Automotive giants like Toyota, Hyundai, Stellantis, Suzuki and VW have all made strides of varying lengths into eVTOL development. Hawkins sees value somewhere in between. KTM, especially its motorcycles, fits the bill from a production perspective — way more than aerospace but considerably less than automotive and all high performance, he says. There is also a big focus on weight savings and structural integrity. “KTM also has a skunkworks team of about 1,000 people who focus on trying to industrialise solutions that manufacture things at volume, price and performance level near where what we think is required,” explains Hawkins. “Primarily it is for the motorcycle side of the business, but it has grown quite big.”
With its high-performance motorsport and rotorcraft background Pankl is equally well suited to assist in production of components. The team there will tell you they win every week because Pankl components have been used in every car for decades. “They’re doing things at very high performance, with a very quick turnaround and are really quite creative in their engineering. Also, lesser known about Pankl is that they have an aerospace division and make parts for firms like Sikorsky.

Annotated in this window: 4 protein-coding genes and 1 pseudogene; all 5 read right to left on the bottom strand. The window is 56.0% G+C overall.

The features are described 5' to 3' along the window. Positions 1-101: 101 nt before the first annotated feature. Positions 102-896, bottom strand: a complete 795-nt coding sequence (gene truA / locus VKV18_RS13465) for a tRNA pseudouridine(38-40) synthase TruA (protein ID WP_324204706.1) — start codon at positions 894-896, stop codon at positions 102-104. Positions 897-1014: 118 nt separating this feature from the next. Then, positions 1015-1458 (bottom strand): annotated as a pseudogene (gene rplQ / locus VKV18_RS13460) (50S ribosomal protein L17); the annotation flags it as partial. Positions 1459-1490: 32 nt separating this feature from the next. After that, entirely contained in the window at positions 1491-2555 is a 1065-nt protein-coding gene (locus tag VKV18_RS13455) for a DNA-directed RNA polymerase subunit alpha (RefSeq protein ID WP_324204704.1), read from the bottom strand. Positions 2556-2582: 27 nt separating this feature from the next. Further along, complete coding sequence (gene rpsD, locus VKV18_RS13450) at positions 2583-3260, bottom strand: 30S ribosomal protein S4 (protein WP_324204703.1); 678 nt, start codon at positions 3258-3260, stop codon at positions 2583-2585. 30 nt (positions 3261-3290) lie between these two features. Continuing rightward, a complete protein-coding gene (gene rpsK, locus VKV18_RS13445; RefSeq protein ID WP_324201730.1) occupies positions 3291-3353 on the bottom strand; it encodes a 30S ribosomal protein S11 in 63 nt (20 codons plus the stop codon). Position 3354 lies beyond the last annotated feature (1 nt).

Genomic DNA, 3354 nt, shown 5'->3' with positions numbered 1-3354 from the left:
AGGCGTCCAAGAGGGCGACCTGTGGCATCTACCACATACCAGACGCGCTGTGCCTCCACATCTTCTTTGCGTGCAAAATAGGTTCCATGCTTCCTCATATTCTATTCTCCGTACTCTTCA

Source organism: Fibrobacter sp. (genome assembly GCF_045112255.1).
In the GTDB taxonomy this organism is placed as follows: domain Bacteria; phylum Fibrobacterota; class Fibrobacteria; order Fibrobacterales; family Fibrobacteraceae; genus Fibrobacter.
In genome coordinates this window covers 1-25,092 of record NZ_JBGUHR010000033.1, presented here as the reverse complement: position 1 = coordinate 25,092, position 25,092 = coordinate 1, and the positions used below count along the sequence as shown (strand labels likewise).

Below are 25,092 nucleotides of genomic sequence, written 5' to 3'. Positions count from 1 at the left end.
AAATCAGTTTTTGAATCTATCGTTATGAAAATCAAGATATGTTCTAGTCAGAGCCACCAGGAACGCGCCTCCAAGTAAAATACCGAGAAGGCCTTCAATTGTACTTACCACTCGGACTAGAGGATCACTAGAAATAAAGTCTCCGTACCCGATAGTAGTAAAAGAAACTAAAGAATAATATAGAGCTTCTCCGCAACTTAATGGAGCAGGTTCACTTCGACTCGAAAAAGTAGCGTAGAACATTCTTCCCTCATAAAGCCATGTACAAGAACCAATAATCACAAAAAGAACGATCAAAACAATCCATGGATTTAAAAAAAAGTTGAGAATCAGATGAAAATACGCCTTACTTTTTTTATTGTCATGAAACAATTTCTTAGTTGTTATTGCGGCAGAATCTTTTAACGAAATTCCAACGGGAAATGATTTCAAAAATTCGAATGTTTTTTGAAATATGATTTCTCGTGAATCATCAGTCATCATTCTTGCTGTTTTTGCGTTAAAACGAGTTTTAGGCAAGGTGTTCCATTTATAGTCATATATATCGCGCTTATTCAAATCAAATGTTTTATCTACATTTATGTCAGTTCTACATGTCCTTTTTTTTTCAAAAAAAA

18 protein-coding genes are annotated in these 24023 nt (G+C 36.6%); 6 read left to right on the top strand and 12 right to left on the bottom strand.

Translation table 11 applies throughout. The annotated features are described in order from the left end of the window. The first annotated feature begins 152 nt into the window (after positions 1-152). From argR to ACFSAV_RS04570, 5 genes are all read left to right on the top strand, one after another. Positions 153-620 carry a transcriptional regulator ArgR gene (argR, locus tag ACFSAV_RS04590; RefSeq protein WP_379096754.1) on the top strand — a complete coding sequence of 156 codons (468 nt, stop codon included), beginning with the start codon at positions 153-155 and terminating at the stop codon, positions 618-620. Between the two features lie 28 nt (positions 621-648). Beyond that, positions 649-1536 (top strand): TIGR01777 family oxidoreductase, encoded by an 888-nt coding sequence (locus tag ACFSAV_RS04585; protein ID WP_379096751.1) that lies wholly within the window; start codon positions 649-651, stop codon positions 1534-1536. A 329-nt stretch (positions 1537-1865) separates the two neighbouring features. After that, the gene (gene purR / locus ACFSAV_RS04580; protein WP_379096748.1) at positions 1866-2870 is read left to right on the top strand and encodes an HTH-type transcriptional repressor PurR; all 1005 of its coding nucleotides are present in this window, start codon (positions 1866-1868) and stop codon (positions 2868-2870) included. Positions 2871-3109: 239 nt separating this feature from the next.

“Again it is about having a foot in both camps and I liked the idea of grouping companies together so we could create a broader knowledge base,” says Hawkins.
There is a lot of discussion about what will come first. The FAA has answered some of that question with a recent authorisation granted to SwissDrones and Phoenix Air Unmanned for nationwide BVLOS operations using a drone with a max take-off weight of 191lbs. Military aside, our summation is large drones will come first, then larger aircraft (probably eVTOLs) for non-people carrying missions, lastly people and likely aimed at higher paying customers until volume increases. It is worth noting within those stages there are also subsections determined by factors like range, payload and cost.
The CO-LEKTIV team has changed their mind about what will come first a few times, says Hawkins. “I think the air taxi model is the most challenging of all of them. It is the longest lead time, it is challenging from a regulatory standpoint and from getting enough customers to earn enough revenue. So realistically we are looking at cargo and other missions, maybe medical, as the first use cases. It also remains to be seen if HNWIs start to buy aircraft for themselves or a service provider model proves most profitable.